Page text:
Due to ongoing COVID-19 public health measures, this event will no longer be held on April 5. Please check back for updates.
Margaret Atwood’s imaginary Republic of Gilead is a futuristic nightmare, but many of her fans think it’s uncomfortably close to their present-day 21st-century reality.
Her 1985 bestseller The Handmaid’s Tale takes place in an environmentally degraded North America, where people live in a state of constant surveillance and human fertility is compromised. The U.S. government is overthrown by a totalitarian theocracy that enslaves the few still-fertile women as “handmaids,” or child-bearers, for the ruling class, and other women as servants. Women are not allowed to read, write, or drive, and breaking the rules is met with sadistic, savage punishment.
The novel has an enduring power to enchant and frighten readers, along with a metaphorical richness that makes it relevant and chilling to every generation.
Since its publication, Atwood’s dystopian epic has sold 8 million copies and was recently turned into an Emmy Award–winning television series. A long-awaited sequel, The Testaments, sent fans into a feeding frenzy when it was released in September.
Atwood’s UC Santa Cruz appearance and the “Deep Read”
Gilead is a horrible place to visit and a worse place to live, yet fans can’t get enough of it. Now, Atwood’s California fan base has yet another reason to rejoice. The Booker Prize–winning author is scheduled to appear at UC Santa Cruz on April 5 at the campus’s newly restored, 2,500-capacity Quarry Amphitheater, where she will be in conversation with Kate Schatz (Stevenson ’01, women’s studies and creative writing), bestselling author of Rad American Women A-Z and Rad Women Worldwide. The discussion, entitled “Futures,” will be one of the highlights of this year’s Alumni Weekend.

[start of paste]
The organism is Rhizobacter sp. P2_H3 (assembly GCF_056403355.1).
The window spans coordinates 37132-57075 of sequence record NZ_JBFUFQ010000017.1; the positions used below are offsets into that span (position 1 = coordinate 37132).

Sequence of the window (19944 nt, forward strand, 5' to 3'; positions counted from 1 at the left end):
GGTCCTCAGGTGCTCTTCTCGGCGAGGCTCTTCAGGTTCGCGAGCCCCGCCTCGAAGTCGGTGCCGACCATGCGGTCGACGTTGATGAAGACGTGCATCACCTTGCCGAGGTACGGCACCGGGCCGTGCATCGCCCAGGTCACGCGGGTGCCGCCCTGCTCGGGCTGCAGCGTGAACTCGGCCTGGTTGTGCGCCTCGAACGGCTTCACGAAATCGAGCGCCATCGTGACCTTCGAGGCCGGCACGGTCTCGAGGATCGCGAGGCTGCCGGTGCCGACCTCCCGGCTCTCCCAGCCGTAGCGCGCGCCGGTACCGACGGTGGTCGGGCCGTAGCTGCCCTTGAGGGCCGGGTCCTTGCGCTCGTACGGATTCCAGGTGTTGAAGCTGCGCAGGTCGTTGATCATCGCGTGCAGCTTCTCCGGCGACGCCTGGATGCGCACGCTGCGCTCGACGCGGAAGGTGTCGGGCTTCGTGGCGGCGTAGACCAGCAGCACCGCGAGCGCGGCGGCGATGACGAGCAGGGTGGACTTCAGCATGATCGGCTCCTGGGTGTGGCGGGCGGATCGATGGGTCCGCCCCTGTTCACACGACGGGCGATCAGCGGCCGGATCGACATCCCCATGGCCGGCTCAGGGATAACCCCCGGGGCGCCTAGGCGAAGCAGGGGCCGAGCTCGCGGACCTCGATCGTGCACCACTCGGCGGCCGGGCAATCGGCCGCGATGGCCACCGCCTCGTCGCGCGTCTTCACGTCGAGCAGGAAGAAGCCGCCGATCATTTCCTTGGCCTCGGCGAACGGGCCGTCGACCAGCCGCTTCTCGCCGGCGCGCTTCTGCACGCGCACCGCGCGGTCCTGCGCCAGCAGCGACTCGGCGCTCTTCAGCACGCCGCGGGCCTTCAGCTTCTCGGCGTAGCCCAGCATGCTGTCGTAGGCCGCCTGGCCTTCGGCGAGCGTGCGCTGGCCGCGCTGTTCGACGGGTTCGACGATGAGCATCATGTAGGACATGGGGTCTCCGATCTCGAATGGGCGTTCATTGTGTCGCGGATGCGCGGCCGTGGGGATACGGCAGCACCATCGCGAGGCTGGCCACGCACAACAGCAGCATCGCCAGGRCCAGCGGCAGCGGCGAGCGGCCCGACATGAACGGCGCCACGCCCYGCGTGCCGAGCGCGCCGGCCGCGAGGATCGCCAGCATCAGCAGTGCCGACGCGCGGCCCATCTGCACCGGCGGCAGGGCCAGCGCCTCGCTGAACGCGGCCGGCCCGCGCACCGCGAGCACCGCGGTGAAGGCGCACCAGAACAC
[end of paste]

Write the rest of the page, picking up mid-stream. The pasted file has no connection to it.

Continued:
“Futures” is a fitting title for a dialogue that will engage Atwood’s dark, dystopian visions, which take place hundreds of years from now. The Handmaid’s Tale introduced the public to the fictional republic of Gilead, a theocracy ruled by a select group of men, who dole out corporal punishment and executions with hypocritical zeal, using their twisted interpretations of the Bible to justify their behavior. “Handmaids” are forced to bear the children and names of the brutal and barbaric colonels they are assigned to.
Women are treated like chattel, with the exception of specially designated “Aunts,” who roam around with electric cattle prods keeping handmaids in line. Even the aunts are in constant danger, with other aunts waiting in the wings to undermine and betray them at all turns. Those who disobey wind up hanging from an enormous wall.
The Testaments will also be the focus of a new initiative by The Humanities Institute (THI) at UC Santa Cruz called the “Deep Read.” Students, community members, and alumni will read The Testaments and gather on March 10 to discuss the book at the Hay Barn near the base of campus. This Testaments “salon” will include a panel of faculty from across campus, including:
- Laura Martin (M.A. ’08, Ph.D. ’12, literature), arts and humanities lecturer and former THI fellow;
- David Draper, a professor of statistics in the Deparment of Applied Mathematics and head of the College Scholars Program;
- Marcia Ochoa, associate professor of feminist studies and interim provost of Oakes College; and
- Andrew Mathews, associate professor of anthropology.
The program will include a giveaway of 1,000 free books to students and 200 free books to community members who sign up to participate in the Deep Read.
It’s no big surprise that news of Atwood’s April 5 appearance on campus is already causing a stir.
“The event could possibly be the biggest of the academic year,” said Irena Polic (Cowell ’01, M.A. ’03, linguistics), managing director of THI, which is presenting the on-stage discussion with Atwood and Kate Schatz.
“Atwood’s work shows that humanities can look to the future,” Polic said. “Humanities are often thought of as something that looks back through history, literature, and philosophies from ancient times. But the humanities can also project forward and inform—or perhaps warn us of—the way we imagine the future of our world.”
The talk is part of THI’s Baskin Ethics Lecture series, and will be open to the public and students. Tickets are $30 (free for the first 1,000 UCSC students to sign up) and may be purchased via the UC Santa Cruz events calendar.
Atwood’s speech is part of a series of themed public presentations called “Questions That Matter,” made possible by a $1.5 million grant from the Andrew W. Mellon Foundation to expand the impact of humanities at UC Santa Cruz. Past topics include race and freedom, data and democracy, and the future of investigative journalism.
In preparation for Atwood’s talk, 300 undergraduates who are enrolled in UC Santa Cruz’s College Scholars Program have been immersing themselves in The Handmaid’s Tale, The Testaments, and other dystopian fictions, including another popular Atwood work, the 2003 Oryx and Crake.